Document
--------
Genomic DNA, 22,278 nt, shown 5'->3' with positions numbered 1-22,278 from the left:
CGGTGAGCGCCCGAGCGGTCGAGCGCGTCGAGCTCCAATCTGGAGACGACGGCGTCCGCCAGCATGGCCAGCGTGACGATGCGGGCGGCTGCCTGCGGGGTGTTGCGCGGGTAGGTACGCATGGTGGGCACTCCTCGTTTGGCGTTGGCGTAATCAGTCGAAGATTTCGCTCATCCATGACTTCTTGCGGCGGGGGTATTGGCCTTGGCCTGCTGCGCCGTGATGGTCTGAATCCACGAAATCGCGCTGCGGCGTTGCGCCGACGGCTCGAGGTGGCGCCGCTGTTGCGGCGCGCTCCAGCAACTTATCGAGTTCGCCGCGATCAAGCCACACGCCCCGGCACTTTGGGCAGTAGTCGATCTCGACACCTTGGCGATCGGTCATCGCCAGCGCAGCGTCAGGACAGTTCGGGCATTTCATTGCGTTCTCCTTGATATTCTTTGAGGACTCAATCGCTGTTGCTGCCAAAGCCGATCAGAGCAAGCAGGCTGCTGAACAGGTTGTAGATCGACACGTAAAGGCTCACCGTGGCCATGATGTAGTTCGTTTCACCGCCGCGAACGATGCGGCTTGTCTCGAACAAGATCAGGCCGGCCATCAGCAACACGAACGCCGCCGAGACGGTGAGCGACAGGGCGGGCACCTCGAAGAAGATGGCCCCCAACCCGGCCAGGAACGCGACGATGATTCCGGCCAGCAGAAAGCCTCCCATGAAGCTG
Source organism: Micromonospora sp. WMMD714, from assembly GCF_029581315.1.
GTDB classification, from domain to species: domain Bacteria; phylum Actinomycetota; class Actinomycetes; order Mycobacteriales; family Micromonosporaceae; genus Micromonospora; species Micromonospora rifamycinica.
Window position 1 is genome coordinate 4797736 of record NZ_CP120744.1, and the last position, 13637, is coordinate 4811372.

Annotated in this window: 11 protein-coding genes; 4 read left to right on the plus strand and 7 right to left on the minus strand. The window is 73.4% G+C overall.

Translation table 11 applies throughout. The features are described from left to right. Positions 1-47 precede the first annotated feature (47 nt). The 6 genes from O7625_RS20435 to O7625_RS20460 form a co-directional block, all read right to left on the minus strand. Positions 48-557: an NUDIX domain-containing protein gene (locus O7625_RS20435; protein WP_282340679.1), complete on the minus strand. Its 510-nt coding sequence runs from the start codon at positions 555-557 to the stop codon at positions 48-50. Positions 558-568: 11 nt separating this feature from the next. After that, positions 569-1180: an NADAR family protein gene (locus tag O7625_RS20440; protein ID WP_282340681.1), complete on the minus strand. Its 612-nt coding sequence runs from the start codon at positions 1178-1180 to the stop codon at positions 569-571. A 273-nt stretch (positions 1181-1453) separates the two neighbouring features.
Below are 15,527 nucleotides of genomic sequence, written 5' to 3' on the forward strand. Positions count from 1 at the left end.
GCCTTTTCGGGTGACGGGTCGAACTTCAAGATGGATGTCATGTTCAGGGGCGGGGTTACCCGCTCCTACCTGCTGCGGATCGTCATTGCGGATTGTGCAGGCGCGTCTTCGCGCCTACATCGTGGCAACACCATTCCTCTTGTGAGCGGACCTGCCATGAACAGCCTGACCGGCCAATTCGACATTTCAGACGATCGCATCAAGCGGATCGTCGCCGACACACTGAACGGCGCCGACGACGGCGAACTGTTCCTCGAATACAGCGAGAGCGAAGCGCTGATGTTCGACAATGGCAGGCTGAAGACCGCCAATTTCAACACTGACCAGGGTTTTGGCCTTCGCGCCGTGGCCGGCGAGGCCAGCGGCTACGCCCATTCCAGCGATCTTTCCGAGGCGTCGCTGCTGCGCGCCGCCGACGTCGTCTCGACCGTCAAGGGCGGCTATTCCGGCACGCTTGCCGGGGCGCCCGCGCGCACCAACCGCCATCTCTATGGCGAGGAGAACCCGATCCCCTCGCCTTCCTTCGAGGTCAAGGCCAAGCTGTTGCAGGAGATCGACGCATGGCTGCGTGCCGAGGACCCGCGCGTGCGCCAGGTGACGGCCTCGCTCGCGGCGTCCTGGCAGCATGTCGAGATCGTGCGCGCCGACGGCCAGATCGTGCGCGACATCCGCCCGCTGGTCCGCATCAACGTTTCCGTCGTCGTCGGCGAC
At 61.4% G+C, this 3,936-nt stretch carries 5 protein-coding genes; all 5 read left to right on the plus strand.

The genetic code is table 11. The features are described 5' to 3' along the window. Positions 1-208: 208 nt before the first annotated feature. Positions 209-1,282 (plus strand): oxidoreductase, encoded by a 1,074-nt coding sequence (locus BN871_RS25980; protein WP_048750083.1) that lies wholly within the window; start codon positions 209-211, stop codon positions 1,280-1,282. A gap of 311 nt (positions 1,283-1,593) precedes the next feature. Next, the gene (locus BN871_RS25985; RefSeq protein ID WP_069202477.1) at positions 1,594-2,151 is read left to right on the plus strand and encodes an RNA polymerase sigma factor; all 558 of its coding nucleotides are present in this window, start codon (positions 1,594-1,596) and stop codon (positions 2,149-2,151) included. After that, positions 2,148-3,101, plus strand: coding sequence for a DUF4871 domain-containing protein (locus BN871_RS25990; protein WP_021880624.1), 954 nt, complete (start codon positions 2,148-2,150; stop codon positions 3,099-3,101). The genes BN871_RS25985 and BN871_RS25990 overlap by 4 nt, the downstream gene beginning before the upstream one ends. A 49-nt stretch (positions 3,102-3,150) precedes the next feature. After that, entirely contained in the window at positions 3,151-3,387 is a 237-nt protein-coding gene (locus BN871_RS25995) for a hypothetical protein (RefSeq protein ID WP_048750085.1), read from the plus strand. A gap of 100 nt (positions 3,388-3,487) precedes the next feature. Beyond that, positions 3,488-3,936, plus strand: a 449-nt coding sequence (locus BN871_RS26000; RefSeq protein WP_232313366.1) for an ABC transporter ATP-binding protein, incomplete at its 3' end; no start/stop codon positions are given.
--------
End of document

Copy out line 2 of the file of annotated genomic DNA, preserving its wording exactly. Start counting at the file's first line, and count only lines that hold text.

CGGTGAGCGCCCGAGCGGTCGAGCGCGTCGAGCTCCAATCTGGAGACGACGGCGTCCGCCAGCATGGCCAGCGTGACGATGCGGGCGGCTGCCTGCGGGGTGTTGCGCGGGTAGGTACGCATGGTGGGCACTCCTCGTTTGGCGTTGGCGTAATCAGTCGAAGATTTCGCTCATCCATGACTTCTTGCGGCGGGGGTATTGGCCTTGGCCTGCTGCGCCGTGATGGTCTGAATCCACGAAATCGCGCTGCGGCGTTGCGCCGACGGCTCGAGGTGGCGCCGCTGTTGCGGCGCGCTCCAGCAACTTATCGAGTTCGCCGCGATCAAGCCACACGCCCCGGCACTTTGGGCAGTAGTCGATCTCGACACCTTGGCGATCGGTCATCGCCAGCGCAGCGTCAGGACAGTTCGGGCATTTCATTGCGTTCTCCTTGATATTCTTTGAGGACTCAATCGCTGTTGCTGCCAAAGCCGATCAGAGCAAGCAGGCTGCTGAACAGGTTGTAGATCGACACGTAAAGGCTCACCGTGGCCATGATGTAGTTCGTTTCACCGCCGCGAACGATGCGGCTTGTCTCGAACAAGATCAGGCCGGCCATCAGCAACACGAACGCCGCCGAGACGGTGAGCGACAGGGCGGGCACCTCGAAGAAGATGGCCCCCAACCCGGCCAGGAACGCGACGATGATTCCGGCCAGCAGAAAGCCTCCCATGAAGCTG